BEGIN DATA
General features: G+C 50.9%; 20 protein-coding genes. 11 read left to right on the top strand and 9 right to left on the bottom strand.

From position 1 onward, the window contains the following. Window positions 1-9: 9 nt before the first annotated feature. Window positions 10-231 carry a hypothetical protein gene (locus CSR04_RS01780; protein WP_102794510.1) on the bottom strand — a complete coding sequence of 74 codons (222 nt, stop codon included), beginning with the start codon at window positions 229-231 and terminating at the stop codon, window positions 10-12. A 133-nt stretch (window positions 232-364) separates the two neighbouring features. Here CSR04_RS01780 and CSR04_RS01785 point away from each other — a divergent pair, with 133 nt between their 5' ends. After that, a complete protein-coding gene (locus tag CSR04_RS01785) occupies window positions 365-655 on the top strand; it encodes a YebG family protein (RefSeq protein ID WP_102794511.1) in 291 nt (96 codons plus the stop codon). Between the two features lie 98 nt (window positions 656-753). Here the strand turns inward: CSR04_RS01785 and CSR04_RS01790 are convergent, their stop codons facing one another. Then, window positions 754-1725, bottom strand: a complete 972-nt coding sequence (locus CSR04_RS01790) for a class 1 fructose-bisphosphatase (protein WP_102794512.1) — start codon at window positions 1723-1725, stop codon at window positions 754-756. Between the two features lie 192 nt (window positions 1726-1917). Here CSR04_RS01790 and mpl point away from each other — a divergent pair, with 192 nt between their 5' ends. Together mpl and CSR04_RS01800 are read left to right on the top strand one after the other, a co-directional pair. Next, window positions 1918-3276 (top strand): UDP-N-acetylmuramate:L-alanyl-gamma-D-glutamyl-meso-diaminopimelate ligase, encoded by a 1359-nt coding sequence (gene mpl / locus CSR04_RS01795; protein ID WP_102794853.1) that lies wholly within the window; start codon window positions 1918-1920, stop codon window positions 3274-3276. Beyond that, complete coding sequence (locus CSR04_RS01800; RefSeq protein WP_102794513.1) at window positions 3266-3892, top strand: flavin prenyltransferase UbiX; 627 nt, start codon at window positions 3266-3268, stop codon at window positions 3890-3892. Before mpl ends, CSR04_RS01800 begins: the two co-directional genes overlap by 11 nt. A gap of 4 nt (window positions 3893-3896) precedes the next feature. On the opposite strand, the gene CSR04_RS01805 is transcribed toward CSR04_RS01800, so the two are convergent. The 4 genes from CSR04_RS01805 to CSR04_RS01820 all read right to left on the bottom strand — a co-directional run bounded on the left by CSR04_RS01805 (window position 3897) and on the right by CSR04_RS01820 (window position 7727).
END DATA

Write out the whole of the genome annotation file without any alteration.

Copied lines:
General features: G+C 50.9%; 20 protein-coding genes. 11 read left to right on the top strand and 9 right to left on the bottom strand.

From position 1 onward, the window contains the following. Window positions 1-9: 9 nt before the first annotated feature. Window positions 10-231 carry a hypothetical protein gene (locus CSR04_RS01780; protein WP_102794510.1) on the bottom strand — a complete coding sequence of 74 codons (222 nt, stop codon included), beginning with the start codon at window positions 229-231 and terminating at the stop codon, window positions 10-12. A 133-nt stretch (window positions 232-364) separates the two neighbouring features. Here CSR04_RS01780 and CSR04_RS01785 point away from each other — a divergent pair, with 133 nt between their 5' ends. After that, a complete protein-coding gene (locus tag CSR04_RS01785) occupies window positions 365-655 on the top strand; it encodes a YebG family protein (RefSeq protein ID WP_102794511.1) in 291 nt (96 codons plus the stop codon). Between the two features lie 98 nt (window positions 656-753). Here the strand turns inward: CSR04_RS01785 and CSR04_RS01790 are convergent, their stop codons facing one another. Then, window positions 754-1725, bottom strand: a complete 972-nt coding sequence (locus CSR04_RS01790) for a class 1 fructose-bisphosphatase (protein WP_102794512.1) — start codon at window positions 1723-1725, stop codon at window positions 754-756. Between the two features lie 192 nt (window positions 1726-1917). Here CSR04_RS01790 and mpl point away from each other — a divergent pair, with 192 nt between their 5' ends. Together mpl and CSR04_RS01800 are read left to right on the top strand one after the other, a co-directional pair. Next, window positions 1918-3276 (top strand): UDP-N-acetylmuramate:L-alanyl-gamma-D-glutamyl-meso-diaminopimelate ligase, encoded by a 1359-nt coding sequence (gene mpl / locus CSR04_RS01795; protein ID WP_102794853.1) that lies wholly within the window; start codon window positions 1918-1920, stop codon window positions 3274-3276. Beyond that, complete coding sequence (locus CSR04_RS01800; RefSeq protein WP_102794513.1) at window positions 3266-3892, top strand: flavin prenyltransferase UbiX; 627 nt, start codon at window positions 3266-3268, stop codon at window positions 3890-3892. Before mpl ends, CSR04_RS01800 begins: the two co-directional genes overlap by 11 nt. A gap of 4 nt (window positions 3893-3896) precedes the next feature. On the opposite strand, the gene CSR04_RS01805 is transcribed toward CSR04_RS01800, so the two are convergent. The 4 genes from CSR04_RS01805 to CSR04_RS01820 all read right to left on the bottom strand — a co-directional run bounded on the left by CSR04_RS01805 (window position 3897) and on the right by CSR04_RS01820 (window position 7727).